Any band that continues playing while one of its members bleeds profusely has gotta be punk rock, regardless of how poppy its harmony-filled songs are.
Montreal’s Simple Plan did just that during a recent show in Detroit when a member of the crowd expressed his love by flinging a bottle of water at drummer Chuck Comeau’s head.
“I stopped playing for a minute and took a towel to wipe my face, and it was just covered in blood,” Comeau recalled. “But we had two songs left, so I kept going. Every break I would just stop and pull out the towel. It looked like a horror movie, but it was kind of funny. Afterwards, I went to the hospital and got four stitches.”
Lots of bands sing about heartbreak and disillusion, conveying personal distress with each distorted chord and strained vocal. Simple Plan are having too much fun to play music that sounds so pained, opting instead for euphoric punk-pop that blends the aggression of fellow Canadians Sum 41 with the commercial pep of Good Charlotte. But that doesn’t mean Simple Plan write joyous, frivolous songs.
Since they’re all in their early 20s, the bandmembers – Comeau, singer Pierre Bouvier, rhythm guitarist Sebastian Lefebvre, lead guitarist Jeff Stinco and bassist David Desrosiers – recall what it was like to be a teenager, and, without moping about it, sing about their troubles with girls and their frustrations with not fitting in
“Being a teenager can be really hard, and that’s why we talk about it,” Bouvier said. “Whenever something in my life bums me out, it makes me want to grab a guitar and start talking about it.”
“It’s what we know,” Comeau added. “It would be weird for us to have written about race cars and traveling the world, because we hadn’t experienced that yet. When we wrote this stuff, we were kids just out of high school trying to deal with all the problems in our lives.”
The second single from Simple Plan’s No Pads, No Helmets… Just Balls, “I’d Do Anything,” is getting strong airplay and plenty of “TRL” love. It was one of the first tunes written for the record, and it succinctly captures the group’s aesthetic.
“It’s about finding a girl when you’re in high school and later on being separated from her and realizing, ‘Damn, maybe that was the one I should have stayed with, because now I can’t forget about her,’ ” Bouvier said. “It’s one of the fastest, most energetic songs on the record, which is why we chose it for the single.”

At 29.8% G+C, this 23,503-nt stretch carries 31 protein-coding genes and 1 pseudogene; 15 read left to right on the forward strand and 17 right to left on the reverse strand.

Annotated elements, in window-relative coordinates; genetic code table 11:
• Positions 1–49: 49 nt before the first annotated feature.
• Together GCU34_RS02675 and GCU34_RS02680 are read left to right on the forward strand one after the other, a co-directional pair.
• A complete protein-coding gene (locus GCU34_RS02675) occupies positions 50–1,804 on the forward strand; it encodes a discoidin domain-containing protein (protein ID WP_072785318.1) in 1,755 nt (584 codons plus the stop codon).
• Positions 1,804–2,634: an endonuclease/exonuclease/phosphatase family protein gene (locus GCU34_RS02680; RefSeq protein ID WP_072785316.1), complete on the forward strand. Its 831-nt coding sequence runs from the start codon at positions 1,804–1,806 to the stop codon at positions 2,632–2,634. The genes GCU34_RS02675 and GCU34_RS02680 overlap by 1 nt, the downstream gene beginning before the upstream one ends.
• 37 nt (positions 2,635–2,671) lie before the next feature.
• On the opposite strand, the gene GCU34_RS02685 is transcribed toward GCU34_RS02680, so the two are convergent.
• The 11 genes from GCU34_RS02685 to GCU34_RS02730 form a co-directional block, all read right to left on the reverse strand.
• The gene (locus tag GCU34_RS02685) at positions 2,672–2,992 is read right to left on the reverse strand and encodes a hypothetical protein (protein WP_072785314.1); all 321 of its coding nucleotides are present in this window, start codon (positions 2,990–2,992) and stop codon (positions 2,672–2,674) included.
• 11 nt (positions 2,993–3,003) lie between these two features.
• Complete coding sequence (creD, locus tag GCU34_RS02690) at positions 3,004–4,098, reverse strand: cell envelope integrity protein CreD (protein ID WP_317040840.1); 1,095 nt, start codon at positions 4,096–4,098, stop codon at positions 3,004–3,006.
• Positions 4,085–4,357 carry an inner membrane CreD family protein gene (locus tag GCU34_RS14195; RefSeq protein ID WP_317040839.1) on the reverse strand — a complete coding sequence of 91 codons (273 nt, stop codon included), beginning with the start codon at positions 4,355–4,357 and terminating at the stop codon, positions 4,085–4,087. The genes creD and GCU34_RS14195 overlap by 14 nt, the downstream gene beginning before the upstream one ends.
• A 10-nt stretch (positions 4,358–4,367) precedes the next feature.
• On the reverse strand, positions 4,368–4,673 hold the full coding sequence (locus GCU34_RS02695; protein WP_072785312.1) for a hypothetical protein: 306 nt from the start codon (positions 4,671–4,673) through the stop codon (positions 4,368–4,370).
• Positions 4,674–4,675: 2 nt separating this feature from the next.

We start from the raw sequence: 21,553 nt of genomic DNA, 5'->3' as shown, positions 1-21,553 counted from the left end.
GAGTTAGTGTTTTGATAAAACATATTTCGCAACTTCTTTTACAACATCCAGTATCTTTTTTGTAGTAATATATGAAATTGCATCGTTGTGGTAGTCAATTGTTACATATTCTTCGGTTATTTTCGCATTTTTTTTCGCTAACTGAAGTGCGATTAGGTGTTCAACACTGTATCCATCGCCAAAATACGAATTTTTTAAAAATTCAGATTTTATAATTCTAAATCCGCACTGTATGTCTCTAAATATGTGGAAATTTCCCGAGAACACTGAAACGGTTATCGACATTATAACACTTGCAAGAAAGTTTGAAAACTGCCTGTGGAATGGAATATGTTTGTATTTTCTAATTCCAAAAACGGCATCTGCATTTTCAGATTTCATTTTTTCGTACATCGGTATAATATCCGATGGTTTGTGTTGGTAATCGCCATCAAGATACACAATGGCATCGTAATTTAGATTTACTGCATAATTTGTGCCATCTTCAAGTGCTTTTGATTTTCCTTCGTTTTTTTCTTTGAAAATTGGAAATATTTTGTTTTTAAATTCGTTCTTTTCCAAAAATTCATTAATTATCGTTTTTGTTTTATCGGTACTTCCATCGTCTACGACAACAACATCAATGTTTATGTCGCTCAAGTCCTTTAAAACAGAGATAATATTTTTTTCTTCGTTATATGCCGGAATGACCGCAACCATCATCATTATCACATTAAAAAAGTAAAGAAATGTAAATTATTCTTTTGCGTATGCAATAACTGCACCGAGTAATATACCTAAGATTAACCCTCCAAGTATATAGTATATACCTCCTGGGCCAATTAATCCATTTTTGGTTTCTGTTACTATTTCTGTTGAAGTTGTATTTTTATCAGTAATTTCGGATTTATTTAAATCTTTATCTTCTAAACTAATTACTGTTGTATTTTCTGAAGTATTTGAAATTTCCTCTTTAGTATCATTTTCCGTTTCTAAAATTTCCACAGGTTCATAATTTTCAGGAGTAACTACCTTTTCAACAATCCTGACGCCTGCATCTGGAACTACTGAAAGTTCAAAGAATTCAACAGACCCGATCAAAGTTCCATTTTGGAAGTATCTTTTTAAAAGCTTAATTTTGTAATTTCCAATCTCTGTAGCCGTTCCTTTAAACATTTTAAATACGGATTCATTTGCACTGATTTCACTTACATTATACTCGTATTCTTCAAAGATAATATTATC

The tune featured guest musicianship by bassist Mark Hoppus of Blink-182, one of Simple Plan’s favorite bands and one of the first groups they ever played with. In 1997 Bouvier and Comeau’s band Reset opened for Blink after the San Diego trio released their second album, Dude Ranch, and the two acts immediately bonded.
“We always kept contact and gave them our demos,” recalled Bouvier. “When we sent them a tape with ‘I’d Do Anything’ on it, Mark sent us an e-mail saying he really liked the song and he wanted to be in the video.”
Simple Plan filmed the “I’d Do Anything” video with directors Smith n’ Borin in Cleveland while the band was on the Pop Disaster tour with Green Day and Blink-182. Looking back, pretty much everyone involved is happy Hoppus was able to make the shoot – everyone, that is, except the prop coordinator. He decorated the set with a bunch of old appliances to make it resemble a junkyard. Before placing an antique television, he specifically urged Simple Plan not to touch it.
Then, when the band was sitting around between takes, Desrosiers turned to Hoppus and jokingly dared him to break the TV. Unfortunately the bassist hadn’t heard the prop manager’s earlier plea.
“He got up and took a big brick and totally smashed the TV,” recalled Desrosiers. “We filmed the prop guy’s reaction. His face totally fell.”
“He turned white,” added Comeau. “He said, ‘That TV’s been in my family for decades.’ It was this super old vintage thing worth like $6,000, and we were like, ‘Uh-oh.’ ”
Simple Plan are on tour with Good Charlotte and Autopilot Off through December 7.